Asturias is designating beaches as smoke free for the first time this summer.

Beaches in two distinct areas of Asturias are involved in the trial, which could be extended throughout the region next year.

Playa de Misiego, El Puntal y Miami in Villaviciosa and playa de Los Quebrantos, in Soto del Barco.



Thanks to a 2018 initiative, Murcia currently has 9 smoke-free beaches, with the aim of educating the population about the harmful effects of consuming tobacco and cannabis.

The idea, proposed by the region’s ministry for health, which hoped to promote a healthy lifestyle, is that if the beaches prohibit smoking, abstention from smoking will become the norm.


The Balearic Islands

With the intent of promoting a healthy environment alongside healthy habits, the Councils of Health and Environment “aim to base their smoke-free policies on responsibility and respect, instead of norms and sanctions”. In other words, no fines will be imposed but a public awareness campaign will be in place.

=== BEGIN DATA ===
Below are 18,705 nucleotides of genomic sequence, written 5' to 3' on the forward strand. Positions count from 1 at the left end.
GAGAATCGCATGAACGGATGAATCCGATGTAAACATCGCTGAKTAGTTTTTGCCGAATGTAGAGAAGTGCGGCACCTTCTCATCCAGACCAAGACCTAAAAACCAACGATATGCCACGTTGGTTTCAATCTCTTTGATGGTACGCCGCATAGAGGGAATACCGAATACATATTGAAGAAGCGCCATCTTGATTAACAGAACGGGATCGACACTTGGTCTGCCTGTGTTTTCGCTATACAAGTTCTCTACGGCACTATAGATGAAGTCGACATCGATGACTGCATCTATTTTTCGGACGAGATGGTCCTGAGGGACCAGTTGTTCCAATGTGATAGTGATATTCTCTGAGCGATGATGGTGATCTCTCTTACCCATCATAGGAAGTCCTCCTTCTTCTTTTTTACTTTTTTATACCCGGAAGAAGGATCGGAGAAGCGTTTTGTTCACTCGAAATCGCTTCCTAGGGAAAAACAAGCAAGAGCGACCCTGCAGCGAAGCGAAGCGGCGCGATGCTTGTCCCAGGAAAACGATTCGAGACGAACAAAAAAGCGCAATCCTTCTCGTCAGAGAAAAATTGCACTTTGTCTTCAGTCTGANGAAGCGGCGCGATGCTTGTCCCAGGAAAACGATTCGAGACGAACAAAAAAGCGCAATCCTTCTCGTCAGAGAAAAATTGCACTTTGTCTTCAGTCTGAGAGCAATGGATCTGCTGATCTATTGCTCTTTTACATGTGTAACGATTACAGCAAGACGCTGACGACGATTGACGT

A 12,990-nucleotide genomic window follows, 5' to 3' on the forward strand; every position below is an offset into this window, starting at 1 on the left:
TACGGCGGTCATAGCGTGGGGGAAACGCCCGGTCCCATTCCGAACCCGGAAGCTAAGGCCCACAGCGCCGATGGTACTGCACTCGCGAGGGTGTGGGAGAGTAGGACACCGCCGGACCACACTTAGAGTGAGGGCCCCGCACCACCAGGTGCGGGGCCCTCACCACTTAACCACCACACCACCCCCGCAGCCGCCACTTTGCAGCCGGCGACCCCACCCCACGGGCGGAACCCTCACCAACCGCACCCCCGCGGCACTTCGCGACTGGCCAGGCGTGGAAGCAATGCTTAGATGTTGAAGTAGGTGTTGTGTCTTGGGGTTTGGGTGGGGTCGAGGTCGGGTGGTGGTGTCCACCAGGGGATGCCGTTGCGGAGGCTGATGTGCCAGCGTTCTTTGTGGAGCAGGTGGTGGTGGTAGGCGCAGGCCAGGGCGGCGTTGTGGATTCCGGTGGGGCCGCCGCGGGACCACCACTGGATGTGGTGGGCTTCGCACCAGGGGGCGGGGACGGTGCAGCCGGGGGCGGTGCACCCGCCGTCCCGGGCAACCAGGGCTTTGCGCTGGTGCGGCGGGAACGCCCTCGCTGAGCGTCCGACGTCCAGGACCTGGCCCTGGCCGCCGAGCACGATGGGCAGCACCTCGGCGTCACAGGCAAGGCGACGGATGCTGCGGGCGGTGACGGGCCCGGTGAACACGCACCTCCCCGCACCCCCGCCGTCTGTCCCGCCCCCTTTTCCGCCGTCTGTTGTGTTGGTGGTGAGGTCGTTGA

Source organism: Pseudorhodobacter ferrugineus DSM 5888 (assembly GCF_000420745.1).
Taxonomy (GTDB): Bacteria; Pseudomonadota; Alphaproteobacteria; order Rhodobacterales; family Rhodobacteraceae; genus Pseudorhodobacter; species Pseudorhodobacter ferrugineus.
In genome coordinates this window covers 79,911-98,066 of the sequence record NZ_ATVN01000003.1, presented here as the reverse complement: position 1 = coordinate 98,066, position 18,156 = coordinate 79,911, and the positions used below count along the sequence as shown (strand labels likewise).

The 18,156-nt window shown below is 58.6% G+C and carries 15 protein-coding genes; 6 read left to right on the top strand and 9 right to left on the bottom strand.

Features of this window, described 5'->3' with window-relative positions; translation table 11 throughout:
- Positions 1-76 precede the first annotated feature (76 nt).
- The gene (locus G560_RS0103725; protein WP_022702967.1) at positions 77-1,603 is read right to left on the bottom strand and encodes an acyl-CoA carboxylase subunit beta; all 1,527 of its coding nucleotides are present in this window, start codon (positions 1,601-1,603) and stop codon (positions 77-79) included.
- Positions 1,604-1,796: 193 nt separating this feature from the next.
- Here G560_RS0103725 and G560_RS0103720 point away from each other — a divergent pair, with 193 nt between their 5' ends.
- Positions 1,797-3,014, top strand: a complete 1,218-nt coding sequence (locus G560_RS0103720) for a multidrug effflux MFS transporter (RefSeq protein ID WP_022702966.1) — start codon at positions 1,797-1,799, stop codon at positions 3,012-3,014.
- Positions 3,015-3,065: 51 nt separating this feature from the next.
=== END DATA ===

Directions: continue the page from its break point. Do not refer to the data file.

There are currently 2 smoke-free beaches in Ibiza, but it is hoped that additional coastal municipalities will follow suit, to raise awareness of the need to protect natural spaces.

– Playa urbana de Santa Eulalia del Río, en Ibiza

– Playa de Talamanca, en Ibiza

The Canary Islands

The island of Gran Canaria in the Canary Islands is way ahead of the curve when it comes to seaside smoking.

It has imposed strict fines to ensure smokers are sanctioned for lighting up on its 11 designated smoke free beaches.

In the Mogán area which has 10 smoke free beaches,, fines can reach up to €400 for smoking while on the beach, and a whopping €1,800 for discarding a cigarette butt onto the beach.  

A recent survey in Gran Canaria, which issues fines of up to €300 to those caught smoking on  its Las Canteras Playa, a designated “smoke free” beach, revealed that 90 percent of citizens wanted an outright ban on smoking on the beach.

The rest

Valencia, Basque Country and Cantabria are the other of Spain's regions which coastal areas but none of the three have designated smoke free beaches as yet.  

Valencia plans to run a scheme to see if councils want to introduce designated smoke free zones but none have yet been declared.

By Alice Huseyinoglu

READ MORE: Clean seas campaign launched on Spanish coast after sperm whale beached full of plastic

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Police operation targets illegal water tapping in Spain